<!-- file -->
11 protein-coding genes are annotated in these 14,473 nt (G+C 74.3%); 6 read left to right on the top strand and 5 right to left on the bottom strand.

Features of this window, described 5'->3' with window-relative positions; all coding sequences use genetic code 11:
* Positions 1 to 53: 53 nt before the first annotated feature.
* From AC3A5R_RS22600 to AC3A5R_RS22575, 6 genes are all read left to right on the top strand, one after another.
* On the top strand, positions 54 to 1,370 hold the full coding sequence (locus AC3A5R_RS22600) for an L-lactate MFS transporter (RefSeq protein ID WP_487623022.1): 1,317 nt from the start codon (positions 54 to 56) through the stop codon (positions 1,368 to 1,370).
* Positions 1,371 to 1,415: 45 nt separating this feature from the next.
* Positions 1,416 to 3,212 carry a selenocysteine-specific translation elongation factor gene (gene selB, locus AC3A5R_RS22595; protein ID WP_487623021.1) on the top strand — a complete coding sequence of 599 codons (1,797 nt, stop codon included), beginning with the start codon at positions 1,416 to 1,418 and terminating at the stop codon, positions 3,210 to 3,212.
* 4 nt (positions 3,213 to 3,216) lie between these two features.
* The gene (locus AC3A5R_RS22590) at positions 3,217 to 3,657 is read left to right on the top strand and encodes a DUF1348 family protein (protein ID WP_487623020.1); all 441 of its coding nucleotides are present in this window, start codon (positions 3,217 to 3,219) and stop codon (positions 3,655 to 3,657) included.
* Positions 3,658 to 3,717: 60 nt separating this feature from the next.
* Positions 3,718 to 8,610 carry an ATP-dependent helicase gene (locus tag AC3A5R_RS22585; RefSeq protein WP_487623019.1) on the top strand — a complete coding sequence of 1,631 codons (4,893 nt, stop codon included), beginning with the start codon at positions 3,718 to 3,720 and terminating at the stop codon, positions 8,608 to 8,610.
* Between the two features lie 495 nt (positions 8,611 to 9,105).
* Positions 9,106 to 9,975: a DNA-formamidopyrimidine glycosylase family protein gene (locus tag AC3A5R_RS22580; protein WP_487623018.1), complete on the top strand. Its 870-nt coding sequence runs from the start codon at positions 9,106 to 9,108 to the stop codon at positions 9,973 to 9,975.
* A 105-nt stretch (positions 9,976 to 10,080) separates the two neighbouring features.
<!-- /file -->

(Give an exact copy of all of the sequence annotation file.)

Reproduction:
11 protein-coding genes are annotated in these 14,473 nt (G+C 74.3%); 6 read left to right on the top strand and 5 right to left on the bottom strand.

Features of this window, described 5'->3' with window-relative positions; all coding sequences use genetic code 11:
* Positions 1 to 53: 53 nt before the first annotated feature.
* From AC3A5R_RS22600 to AC3A5R_RS22575, 6 genes are all read left to right on the top strand, one after another.
* On the top strand, positions 54 to 1,370 hold the full coding sequence (locus AC3A5R_RS22600) for an L-lactate MFS transporter (RefSeq protein ID WP_487623022.1): 1,317 nt from the start codon (positions 54 to 56) through the stop codon (positions 1,368 to 1,370).
* Positions 1,371 to 1,415: 45 nt separating this feature from the next.
* Positions 1,416 to 3,212 carry a selenocysteine-specific translation elongation factor gene (gene selB, locus AC3A5R_RS22595; protein ID WP_487623021.1) on the top strand — a complete coding sequence of 599 codons (1,797 nt, stop codon included), beginning with the start codon at positions 1,416 to 1,418 and terminating at the stop codon, positions 3,210 to 3,212.
* 4 nt (positions 3,213 to 3,216) lie between these two features.
* The gene (locus AC3A5R_RS22590) at positions 3,217 to 3,657 is read left to right on the top strand and encodes a DUF1348 family protein (protein ID WP_487623020.1); all 441 of its coding nucleotides are present in this window, start codon (positions 3,217 to 3,219) and stop codon (positions 3,655 to 3,657) included.
* Positions 3,658 to 3,717: 60 nt separating this feature from the next.
* Positions 3,718 to 8,610 carry an ATP-dependent helicase gene (locus tag AC3A5R_RS22585; RefSeq protein WP_487623019.1) on the top strand — a complete coding sequence of 1,631 codons (4,893 nt, stop codon included), beginning with the start codon at positions 3,718 to 3,720 and terminating at the stop codon, positions 8,608 to 8,610.
* Between the two features lie 495 nt (positions 8,611 to 9,105).
* Positions 9,106 to 9,975: a DNA-formamidopyrimidine glycosylase family protein gene (locus tag AC3A5R_RS22580; protein WP_487623018.1), complete on the top strand. Its 870-nt coding sequence runs from the start codon at positions 9,106 to 9,108 to the stop codon at positions 9,973 to 9,975.
* A 105-nt stretch (positions 9,976 to 10,080) separates the two neighbouring features.